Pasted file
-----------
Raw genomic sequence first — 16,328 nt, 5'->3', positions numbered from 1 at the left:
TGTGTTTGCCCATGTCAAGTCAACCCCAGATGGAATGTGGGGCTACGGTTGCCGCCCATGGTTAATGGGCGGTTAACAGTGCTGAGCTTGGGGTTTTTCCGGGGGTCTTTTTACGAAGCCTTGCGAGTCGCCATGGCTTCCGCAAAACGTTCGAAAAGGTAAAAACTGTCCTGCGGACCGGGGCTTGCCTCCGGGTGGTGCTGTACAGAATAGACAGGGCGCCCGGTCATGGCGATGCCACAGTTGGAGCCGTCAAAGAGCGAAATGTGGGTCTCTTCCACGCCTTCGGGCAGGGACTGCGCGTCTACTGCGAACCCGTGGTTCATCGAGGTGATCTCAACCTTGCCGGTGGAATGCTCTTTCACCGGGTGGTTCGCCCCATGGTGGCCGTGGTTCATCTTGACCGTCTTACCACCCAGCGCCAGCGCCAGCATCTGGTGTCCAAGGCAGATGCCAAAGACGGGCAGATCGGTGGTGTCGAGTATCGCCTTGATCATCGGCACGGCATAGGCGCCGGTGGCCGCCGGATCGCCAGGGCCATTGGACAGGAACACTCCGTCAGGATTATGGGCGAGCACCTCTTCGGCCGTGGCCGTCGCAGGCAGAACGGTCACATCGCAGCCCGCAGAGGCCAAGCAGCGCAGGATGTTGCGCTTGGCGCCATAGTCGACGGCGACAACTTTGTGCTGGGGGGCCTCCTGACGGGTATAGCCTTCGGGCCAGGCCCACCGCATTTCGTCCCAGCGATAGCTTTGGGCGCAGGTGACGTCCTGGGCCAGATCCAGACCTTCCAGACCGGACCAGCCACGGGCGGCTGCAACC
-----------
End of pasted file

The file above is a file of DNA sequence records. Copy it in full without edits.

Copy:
Raw genomic sequence first — 16,328 nt, 5'->3', positions numbered from 1 at the left:
TGTGTTTGCCCATGTCAAGTCAACCCCAGATGGAATGTGGGGCTACGGTTGCCGCCCATGGTTAATGGGCGGTTAACAGTGCTGAGCTTGGGGTTTTTCCGGGGGTCTTTTTACGAAGCCTTGCGAGTCGCCATGGCTTCCGCAAAACGTTCGAAAAGGTAAAAACTGTCCTGCGGACCGGGGCTTGCCTCCGGGTGGTGCTGTACAGAATAGACAGGGCGCCCGGTCATGGCGATGCCACAGTTGGAGCCGTCAAAGAGCGAAATGTGGGTCTCTTCCACGCCTTCGGGCAGGGACTGCGCGTCTACTGCGAACCCGTGGTTCATCGAGGTGATCTCAACCTTGCCGGTGGAATGCTCTTTCACCGGGTGGTTCGCCCCATGGTGGCCGTGGTTCATCTTGACCGTCTTACCACCCAGCGCCAGCGCCAGCATCTGGTGTCCAAGGCAGATGCCAAAGACGGGCAGATCGGTGGTGTCGAGTATCGCCTTGATCATCGGCACGGCATAGGCGCCGGTGGCCGCCGGATCGCCAGGGCCATTGGACAGGAACACTCCGTCAGGATTATGGGCGAGCACCTCTTCGGCCGTGGCCGTCGCAGGCAGAACGGTCACATCGCAGCCCGCAGAGGCCAAGCAGCGCAGGATGTTGCGCTTGGCGCCATAGTCGACGGCGACAACTTTGTGCTGGGGGGCCTCCTGACGGGTATAGCCTTCGGGCCAGGCCCACCGCATTTCGTCCCAGCGATAGCTTTGGGCGCAGGTGACGTCCTGGGCCAGATCCAGACCTTCCAGACCGGACCAGCCACGGGCGGCTGCAACC